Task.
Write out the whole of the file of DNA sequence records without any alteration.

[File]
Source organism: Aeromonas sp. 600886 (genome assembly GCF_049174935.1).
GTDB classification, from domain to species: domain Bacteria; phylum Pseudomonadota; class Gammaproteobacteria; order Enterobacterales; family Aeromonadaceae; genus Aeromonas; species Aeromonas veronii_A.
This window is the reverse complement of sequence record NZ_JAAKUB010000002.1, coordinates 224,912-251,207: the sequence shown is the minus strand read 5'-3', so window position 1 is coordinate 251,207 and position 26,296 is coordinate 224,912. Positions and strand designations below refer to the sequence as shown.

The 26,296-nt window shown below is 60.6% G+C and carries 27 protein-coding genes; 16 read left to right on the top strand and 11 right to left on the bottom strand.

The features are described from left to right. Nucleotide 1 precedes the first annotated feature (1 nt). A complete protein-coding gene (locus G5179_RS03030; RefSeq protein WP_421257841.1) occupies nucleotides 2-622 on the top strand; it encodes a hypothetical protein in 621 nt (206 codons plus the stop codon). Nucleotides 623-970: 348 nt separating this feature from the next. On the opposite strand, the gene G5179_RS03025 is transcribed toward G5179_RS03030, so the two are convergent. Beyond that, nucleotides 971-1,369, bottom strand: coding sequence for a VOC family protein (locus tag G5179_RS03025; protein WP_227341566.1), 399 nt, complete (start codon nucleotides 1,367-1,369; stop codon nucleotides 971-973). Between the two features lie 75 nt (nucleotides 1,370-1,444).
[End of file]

Source organism: Aeromonas sp. 600886 (genome assembly GCF_049174935.1).
GTDB classification, from domain to species: domain Bacteria; phylum Pseudomonadota; class Gammaproteobacteria; order Enterobacterales; family Aeromonadaceae; genus Aeromonas; species Aeromonas veronii_A.
This window is the reverse complement of sequence record NZ_JAAKUB010000002.1, coordinates 224,912-251,207: the sequence shown is the minus strand read 5'-3', so window position 1 is coordinate 251,207 and position 26,296 is coordinate 224,912. Positions and strand designations below refer to the sequence as shown.

The 26,296-nt window shown below is 60.6% G+C and carries 27 protein-coding genes; 16 read left to right on the top strand and 11 right to left on the bottom strand.

The features are described from left to right. Nucleotide 1 precedes the first annotated feature (1 nt). A complete protein-coding gene (locus G5179_RS03030; RefSeq protein WP_421257841.1) occupies nucleotides 2-622 on the top strand; it encodes a hypothetical protein in 621 nt (206 codons plus the stop codon). Nucleotides 623-970: 348 nt separating this feature from the next. On the opposite strand, the gene G5179_RS03025 is transcribed toward G5179_RS03030, so the two are convergent. Beyond that, nucleotides 971-1,369, bottom strand: coding sequence for a VOC family protein (locus tag G5179_RS03025; protein WP_227341566.1), 399 nt, complete (start codon nucleotides 1,367-1,369; stop codon nucleotides 971-973). Between the two features lie 75 nt (nucleotides 1,370-1,444).